This week sees the rare spectacle of three Siphrei Torah being read from. This is because it is Shabbat (1) and Rosh Chodesh (2) and the last of the four special shabbatot – Shabbat Hachodesh (3).
The order in which is read the Siphrei Torah is determined by the rule “Tadir vesheino Tadir –Tadir Kodem” (the most regular reading takes precedence). This rule is articulated in the Talmud (Megillah 29a) when it discusses another occasion when three Siphrei Torah are read namely when Shabbat (1) and Rosh Chodesh (2) and Hanukkah (3) coincide.
So why does “Tadir vesheino Tadir –Tadir Kodem” not apply to the Haphtarah? If it did we would read the Haphtarah of Sidra Tazrea. A glib erroneous answer might be that the Haphtarah of Sidra Tazrea is only read in 7 leap years of the 19 years of the lunar cycle.
Halacha, while somewhat rigid has to be flexible to deal with competing interests. Contesting concerns often happen in communal life. For example if there are only a congregation of nine men and there is a man on security outside-does the safety of those assembled has priority over the need for a quorum?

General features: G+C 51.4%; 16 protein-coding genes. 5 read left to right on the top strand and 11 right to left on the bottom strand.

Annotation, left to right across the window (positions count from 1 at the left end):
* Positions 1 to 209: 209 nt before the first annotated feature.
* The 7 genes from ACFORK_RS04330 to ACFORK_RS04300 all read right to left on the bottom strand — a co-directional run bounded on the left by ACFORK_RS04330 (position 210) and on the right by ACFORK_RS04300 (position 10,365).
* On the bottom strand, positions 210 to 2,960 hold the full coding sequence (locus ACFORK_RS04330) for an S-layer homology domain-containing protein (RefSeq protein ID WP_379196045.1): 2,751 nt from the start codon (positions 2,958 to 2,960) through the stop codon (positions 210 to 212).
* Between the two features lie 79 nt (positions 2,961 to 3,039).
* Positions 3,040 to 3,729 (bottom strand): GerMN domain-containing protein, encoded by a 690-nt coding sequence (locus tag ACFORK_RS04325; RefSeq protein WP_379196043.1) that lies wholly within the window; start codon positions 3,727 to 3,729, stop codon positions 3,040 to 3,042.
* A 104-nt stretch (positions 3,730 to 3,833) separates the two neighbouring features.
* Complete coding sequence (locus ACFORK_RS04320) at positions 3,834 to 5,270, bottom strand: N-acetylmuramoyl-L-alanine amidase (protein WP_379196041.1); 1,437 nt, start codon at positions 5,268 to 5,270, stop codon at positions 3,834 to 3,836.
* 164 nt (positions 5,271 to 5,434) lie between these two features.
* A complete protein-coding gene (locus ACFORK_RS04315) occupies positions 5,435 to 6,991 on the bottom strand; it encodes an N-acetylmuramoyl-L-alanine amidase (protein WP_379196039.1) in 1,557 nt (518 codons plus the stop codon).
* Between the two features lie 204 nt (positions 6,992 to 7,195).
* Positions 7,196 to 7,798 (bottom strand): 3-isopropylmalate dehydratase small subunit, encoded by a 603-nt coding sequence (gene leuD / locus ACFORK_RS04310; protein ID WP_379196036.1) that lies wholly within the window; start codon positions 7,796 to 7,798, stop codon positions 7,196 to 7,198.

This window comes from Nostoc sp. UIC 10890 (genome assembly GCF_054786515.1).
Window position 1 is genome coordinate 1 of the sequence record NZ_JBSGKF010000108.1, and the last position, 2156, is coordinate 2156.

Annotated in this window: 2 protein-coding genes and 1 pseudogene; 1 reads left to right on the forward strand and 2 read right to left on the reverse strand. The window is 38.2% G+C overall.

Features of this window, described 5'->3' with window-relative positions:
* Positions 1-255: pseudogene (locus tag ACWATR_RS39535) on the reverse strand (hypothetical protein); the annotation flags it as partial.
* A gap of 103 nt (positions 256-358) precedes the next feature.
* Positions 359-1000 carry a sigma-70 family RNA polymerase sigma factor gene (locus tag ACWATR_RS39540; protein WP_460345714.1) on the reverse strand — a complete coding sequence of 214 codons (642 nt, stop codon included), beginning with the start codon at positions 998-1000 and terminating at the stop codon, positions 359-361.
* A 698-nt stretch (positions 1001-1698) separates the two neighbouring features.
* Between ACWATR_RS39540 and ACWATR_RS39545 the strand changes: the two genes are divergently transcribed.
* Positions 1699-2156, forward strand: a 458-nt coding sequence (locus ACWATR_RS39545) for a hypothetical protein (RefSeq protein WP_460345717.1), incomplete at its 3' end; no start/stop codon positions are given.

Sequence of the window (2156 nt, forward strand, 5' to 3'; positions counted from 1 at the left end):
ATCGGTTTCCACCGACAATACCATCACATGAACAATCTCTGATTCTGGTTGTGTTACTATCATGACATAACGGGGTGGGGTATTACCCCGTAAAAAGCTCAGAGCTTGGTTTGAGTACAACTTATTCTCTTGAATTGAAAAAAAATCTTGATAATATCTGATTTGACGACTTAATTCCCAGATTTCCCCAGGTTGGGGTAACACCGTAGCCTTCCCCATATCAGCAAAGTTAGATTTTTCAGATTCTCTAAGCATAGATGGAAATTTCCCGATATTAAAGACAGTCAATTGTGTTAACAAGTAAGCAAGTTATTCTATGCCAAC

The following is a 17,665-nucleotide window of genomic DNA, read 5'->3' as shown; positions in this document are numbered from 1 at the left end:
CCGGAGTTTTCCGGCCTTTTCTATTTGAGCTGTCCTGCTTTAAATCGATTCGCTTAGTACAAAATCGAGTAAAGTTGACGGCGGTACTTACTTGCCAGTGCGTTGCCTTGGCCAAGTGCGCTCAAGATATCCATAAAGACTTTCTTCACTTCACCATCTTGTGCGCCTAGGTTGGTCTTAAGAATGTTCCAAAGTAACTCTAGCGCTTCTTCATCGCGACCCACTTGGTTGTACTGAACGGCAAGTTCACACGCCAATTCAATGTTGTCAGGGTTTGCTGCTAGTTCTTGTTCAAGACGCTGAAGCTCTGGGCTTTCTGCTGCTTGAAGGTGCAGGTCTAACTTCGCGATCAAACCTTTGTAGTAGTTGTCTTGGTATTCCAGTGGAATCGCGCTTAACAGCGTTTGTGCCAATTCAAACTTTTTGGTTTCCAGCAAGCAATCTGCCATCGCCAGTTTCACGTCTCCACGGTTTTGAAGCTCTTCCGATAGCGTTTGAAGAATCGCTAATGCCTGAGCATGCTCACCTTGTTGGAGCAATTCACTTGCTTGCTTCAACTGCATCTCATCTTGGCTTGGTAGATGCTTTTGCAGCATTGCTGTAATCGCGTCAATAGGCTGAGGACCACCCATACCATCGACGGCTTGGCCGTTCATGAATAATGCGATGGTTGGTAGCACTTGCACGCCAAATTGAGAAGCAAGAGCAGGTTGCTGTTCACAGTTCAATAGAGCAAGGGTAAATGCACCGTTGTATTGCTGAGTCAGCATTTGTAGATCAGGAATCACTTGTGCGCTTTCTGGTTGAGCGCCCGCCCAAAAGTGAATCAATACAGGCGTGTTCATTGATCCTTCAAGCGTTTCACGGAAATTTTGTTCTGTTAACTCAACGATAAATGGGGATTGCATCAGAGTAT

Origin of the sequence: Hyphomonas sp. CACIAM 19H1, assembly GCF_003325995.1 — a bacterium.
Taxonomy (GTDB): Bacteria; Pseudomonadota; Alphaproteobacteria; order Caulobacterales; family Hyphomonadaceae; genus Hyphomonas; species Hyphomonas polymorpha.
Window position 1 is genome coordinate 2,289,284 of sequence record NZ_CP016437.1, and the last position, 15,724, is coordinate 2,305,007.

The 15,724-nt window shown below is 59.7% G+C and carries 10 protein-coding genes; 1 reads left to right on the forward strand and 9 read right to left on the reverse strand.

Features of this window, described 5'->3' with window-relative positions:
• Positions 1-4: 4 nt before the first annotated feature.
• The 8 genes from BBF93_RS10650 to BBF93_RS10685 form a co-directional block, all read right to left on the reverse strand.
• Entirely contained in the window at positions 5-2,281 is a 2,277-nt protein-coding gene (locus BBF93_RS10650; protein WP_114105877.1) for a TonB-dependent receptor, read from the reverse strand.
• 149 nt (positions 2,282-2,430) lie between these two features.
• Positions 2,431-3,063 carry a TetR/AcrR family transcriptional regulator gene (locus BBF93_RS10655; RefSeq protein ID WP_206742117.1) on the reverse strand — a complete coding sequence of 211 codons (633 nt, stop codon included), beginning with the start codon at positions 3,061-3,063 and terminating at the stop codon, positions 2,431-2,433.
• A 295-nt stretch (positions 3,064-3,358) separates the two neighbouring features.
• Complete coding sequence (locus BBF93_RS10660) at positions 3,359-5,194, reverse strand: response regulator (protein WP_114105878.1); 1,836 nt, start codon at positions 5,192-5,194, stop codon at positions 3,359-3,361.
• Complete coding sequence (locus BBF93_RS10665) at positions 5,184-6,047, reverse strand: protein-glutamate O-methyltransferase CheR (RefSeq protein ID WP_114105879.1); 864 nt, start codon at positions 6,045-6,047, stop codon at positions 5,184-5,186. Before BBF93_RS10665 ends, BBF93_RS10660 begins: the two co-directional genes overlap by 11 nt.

A posek (a halachic decision maker) has to make a “call” and it will depend on the subjectivities. For example, whether there is a high alert and/or the easiness of calling out another person. The Rabbi of the community takes this role on so it is absolutely imperative the he is aware of the local subjectivities-the place where the community is- the lens through which the majority of the community see matters, and not resort to book learning or worst defer to another Rabbi who has no experience of the particular community in question.
Once one implements the Tadir then the rule that the Haphtarah is the one connected to the last reading (Maphtir) takes over as the guiding principle for the choice of Haphtarah. It is for this reason we read the Haphtarah of Shabbat Hachodesh, today.